I remember being taught as a child that Sphagnum moss could be used on any cut or wound that I got while in the woods. Sphagnum does have antiseptic properties. Sphagnum “bandages” produce sterile environments by keeping the pH level around the wound low, and inhibiting the growth of bacteria. The plant’s cell walls are composed of special sugar molecules that create an electrochemical halo around all of the cells, with the result that the cell walls end up being negatively charged. Negative charges attract positively charged nutrient ions like potassium, sodium and calcium to the sphagnum. As the moss soaks up all the negatively charged nutrients in the soil, it releases positively charged ions that make the environment around it acidic.

As long as the peat underneath the living moss is not disturbed, the peat acts like a sponge enabling the  regrowth of Sphagnum. Peat – lands full of sphagnum and other mosses spend thousands of years accumulating carbon in their underground layers. If they defrost or dry out too much carbon leaks out into the atmosphere. The practice of draining sphagnum wetlands for agricultural, residential or commercial use raises deep concern. Today some measures are being taken to protect these bogs but scientists fear that bogs and swamplands could be drained or negatively impacted by agriculture and industry, or that too much peat will be used for biofuel.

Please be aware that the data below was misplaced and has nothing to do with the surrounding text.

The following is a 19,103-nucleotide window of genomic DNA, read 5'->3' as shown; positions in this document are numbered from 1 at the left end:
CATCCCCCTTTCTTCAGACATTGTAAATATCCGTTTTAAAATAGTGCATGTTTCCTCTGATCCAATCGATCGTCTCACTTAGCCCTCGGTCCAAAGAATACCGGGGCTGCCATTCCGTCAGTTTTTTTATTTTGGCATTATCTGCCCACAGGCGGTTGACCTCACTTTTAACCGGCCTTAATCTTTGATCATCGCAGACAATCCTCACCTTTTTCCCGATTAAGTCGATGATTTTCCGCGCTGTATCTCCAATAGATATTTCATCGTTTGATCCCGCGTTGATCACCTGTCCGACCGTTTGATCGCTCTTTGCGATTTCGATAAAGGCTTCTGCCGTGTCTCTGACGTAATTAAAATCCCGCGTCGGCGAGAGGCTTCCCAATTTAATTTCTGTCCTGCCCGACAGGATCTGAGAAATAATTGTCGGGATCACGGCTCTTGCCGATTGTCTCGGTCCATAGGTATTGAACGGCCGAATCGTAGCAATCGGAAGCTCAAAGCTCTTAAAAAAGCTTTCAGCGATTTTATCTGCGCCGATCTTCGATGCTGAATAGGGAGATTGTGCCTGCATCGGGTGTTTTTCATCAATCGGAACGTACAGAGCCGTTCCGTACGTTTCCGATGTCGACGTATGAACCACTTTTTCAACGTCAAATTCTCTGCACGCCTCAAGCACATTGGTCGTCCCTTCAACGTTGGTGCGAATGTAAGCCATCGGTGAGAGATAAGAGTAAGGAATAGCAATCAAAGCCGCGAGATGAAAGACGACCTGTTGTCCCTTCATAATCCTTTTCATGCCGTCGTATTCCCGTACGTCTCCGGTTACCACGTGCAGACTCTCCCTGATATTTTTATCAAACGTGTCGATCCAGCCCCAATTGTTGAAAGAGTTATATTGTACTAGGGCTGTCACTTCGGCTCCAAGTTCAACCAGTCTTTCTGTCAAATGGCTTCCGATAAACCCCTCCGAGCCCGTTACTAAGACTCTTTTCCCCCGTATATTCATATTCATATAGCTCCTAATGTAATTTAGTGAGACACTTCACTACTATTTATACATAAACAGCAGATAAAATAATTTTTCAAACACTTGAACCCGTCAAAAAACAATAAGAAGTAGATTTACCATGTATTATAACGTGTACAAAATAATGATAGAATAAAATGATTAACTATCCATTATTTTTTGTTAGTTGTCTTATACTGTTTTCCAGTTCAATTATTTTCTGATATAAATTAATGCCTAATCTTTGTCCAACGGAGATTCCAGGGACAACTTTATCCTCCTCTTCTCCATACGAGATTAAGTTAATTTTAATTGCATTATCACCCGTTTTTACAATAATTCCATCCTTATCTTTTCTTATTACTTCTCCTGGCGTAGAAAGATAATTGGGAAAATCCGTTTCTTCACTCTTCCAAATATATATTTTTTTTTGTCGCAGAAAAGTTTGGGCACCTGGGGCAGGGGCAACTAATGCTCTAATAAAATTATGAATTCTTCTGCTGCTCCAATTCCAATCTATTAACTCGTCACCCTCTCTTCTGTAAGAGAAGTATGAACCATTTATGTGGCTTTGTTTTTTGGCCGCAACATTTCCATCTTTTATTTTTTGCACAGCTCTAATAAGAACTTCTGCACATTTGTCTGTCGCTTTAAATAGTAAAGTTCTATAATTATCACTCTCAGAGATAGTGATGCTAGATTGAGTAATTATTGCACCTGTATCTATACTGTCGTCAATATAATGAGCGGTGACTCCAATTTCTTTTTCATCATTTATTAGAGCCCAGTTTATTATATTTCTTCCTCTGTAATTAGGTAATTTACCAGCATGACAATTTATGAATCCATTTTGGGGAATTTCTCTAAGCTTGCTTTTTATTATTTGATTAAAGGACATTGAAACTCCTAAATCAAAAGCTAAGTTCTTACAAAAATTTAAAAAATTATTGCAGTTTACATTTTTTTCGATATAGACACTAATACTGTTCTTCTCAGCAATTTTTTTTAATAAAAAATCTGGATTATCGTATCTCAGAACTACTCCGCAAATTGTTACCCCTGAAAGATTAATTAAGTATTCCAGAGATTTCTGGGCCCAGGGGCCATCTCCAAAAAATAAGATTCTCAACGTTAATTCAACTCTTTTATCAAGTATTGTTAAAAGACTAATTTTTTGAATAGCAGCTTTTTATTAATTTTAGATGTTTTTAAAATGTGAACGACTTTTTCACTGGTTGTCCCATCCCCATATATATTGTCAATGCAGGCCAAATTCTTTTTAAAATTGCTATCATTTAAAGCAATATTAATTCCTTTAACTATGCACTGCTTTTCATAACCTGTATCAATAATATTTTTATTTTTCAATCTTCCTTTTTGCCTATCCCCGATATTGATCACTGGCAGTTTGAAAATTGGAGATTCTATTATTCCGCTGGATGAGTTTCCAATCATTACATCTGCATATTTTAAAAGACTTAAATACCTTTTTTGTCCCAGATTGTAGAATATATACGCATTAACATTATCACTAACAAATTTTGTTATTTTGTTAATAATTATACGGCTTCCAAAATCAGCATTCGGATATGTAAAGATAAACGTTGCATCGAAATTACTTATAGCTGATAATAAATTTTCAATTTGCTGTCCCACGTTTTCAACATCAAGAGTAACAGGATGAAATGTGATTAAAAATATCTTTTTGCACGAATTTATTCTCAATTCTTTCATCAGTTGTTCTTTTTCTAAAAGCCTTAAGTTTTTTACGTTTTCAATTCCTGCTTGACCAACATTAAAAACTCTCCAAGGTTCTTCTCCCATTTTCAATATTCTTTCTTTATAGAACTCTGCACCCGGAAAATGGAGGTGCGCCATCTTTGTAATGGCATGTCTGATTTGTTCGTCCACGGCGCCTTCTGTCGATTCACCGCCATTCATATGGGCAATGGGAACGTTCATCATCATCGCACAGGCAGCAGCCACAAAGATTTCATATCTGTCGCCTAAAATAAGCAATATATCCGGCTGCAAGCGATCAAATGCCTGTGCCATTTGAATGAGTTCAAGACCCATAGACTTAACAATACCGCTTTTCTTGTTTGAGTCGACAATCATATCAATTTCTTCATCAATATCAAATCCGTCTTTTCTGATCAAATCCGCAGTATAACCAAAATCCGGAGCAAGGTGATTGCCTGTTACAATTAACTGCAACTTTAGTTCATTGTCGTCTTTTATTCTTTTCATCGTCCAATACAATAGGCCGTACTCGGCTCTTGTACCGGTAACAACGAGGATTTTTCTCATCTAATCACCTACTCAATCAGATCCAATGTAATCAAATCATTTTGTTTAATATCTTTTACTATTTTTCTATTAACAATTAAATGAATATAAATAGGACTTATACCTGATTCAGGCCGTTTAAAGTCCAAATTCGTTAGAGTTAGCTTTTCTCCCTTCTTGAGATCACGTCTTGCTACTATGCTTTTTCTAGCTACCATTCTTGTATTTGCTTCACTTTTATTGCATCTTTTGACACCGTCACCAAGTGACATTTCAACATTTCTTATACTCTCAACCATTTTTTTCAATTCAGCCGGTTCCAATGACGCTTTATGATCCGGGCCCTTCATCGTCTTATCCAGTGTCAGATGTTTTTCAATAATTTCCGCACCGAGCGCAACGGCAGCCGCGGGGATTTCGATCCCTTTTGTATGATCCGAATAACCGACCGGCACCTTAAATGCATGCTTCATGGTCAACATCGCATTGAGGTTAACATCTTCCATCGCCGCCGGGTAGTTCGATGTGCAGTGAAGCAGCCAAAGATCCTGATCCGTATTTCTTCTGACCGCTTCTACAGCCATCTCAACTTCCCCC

Besides their role in global climate change, peat lands are rich ecosystems in their own right, boasting rare species like carnivorous plants. Sphagnum and the peat layer beneath are really important pockets of biodiversity. During the summer I kayak in North Pond to Sphagnum bogs to see the delicate orchids, carnivorous sun-dews and other plants that only grow in such specialized areas.


Peat moss is actually the dead, decayed plant matter of Sphagnum moss that settles at the bottom of the sphagnum bogs. In its natural setting, peat can help in flood mitigation, while in the long term peat forms coal. Anaerobic, acidic Sphagnum bogs are known to preserve mammalian bodies for millennia.